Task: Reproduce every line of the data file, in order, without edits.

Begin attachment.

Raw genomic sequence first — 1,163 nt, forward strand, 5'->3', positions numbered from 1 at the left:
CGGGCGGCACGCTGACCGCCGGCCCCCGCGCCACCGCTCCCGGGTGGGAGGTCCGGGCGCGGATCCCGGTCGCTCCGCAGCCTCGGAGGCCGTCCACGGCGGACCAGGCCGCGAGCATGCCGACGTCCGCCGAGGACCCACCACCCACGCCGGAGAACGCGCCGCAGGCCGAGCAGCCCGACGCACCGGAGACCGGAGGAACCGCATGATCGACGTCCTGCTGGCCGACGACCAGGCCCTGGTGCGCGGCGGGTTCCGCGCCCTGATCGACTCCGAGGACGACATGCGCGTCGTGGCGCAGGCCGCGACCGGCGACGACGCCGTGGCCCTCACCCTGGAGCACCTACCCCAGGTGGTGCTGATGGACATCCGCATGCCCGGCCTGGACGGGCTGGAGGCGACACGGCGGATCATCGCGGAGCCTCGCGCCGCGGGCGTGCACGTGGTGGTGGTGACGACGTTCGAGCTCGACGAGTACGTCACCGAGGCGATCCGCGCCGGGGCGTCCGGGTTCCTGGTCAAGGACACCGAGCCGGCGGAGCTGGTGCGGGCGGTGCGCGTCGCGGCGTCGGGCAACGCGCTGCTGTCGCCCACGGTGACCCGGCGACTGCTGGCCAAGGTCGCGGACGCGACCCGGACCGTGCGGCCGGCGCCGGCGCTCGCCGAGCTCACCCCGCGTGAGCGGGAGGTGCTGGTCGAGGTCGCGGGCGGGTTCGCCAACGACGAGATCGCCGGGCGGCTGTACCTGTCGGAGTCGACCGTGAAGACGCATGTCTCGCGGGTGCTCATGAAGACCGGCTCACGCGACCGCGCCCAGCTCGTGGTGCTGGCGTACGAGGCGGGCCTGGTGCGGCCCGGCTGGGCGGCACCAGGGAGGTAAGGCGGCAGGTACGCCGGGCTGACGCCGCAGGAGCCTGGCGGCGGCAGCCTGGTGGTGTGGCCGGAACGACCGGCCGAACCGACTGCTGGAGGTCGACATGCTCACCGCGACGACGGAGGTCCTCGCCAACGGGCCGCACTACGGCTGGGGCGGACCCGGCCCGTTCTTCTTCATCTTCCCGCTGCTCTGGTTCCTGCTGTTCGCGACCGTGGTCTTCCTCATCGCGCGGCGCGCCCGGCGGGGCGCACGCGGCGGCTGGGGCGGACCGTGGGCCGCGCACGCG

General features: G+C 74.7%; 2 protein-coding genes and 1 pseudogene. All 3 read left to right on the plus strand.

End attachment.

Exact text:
Raw genomic sequence first — 1,163 nt, forward strand, 5'->3', positions numbered from 1 at the left:
CGGGCGGCACGCTGACCGCCGGCCCCCGCGCCACCGCTCCCGGGTGGGAGGTCCGGGCGCGGATCCCGGTCGCTCCGCAGCCTCGGAGGCCGTCCACGGCGGACCAGGCCGCGAGCATGCCGACGTCCGCCGAGGACCCACCACCCACGCCGGAGAACGCGCCGCAGGCCGAGCAGCCCGACGCACCGGAGACCGGAGGAACCGCATGATCGACGTCCTGCTGGCCGACGACCAGGCCCTGGTGCGCGGCGGGTTCCGCGCCCTGATCGACTCCGAGGACGACATGCGCGTCGTGGCGCAGGCCGCGACCGGCGACGACGCCGTGGCCCTCACCCTGGAGCACCTACCCCAGGTGGTGCTGATGGACATCCGCATGCCCGGCCTGGACGGGCTGGAGGCGACACGGCGGATCATCGCGGAGCCTCGCGCCGCGGGCGTGCACGTGGTGGTGGTGACGACGTTCGAGCTCGACGAGTACGTCACCGAGGCGATCCGCGCCGGGGCGTCCGGGTTCCTGGTCAAGGACACCGAGCCGGCGGAGCTGGTGCGGGCGGTGCGCGTCGCGGCGTCGGGCAACGCGCTGCTGTCGCCCACGGTGACCCGGCGACTGCTGGCCAAGGTCGCGGACGCGACCCGGACCGTGCGGCCGGCGCCGGCGCTCGCCGAGCTCACCCCGCGTGAGCGGGAGGTGCTGGTCGAGGTCGCGGGCGGGTTCGCCAACGACGAGATCGCCGGGCGGCTGTACCTGTCGGAGTCGACCGTGAAGACGCATGTCTCGCGGGTGCTCATGAAGACCGGCTCACGCGACCGCGCCCAGCTCGTGGTGCTGGCGTACGAGGCGGGCCTGGTGCGGCCCGGCTGGGCGGCACCAGGGAGGTAAGGCGGCAGGTACGCCGGGCTGACGCCGCAGGAGCCTGGCGGCGGCAGCCTGGTGGTGTGGCCGGAACGACCGGCCGAACCGACTGCTGGAGGTCGACATGCTCACCGCGACGACGGAGGTCCTCGCCAACGGGCCGCACTACGGCTGGGGCGGACCCGGCCCGTTCTTCTTCATCTTCCCGCTGCTCTGGTTCCTGCTGTTCGCGACCGTGGTCTTCCTCATCGCGCGGCGCGCCCGGCGGGGCGCACGCGGCGGCTGGGGCGGACCGTGGGCCGCGCACGCG

General features: G+C 74.7%; 2 protein-coding genes and 1 pseudogene. All 3 read left to right on the plus strand.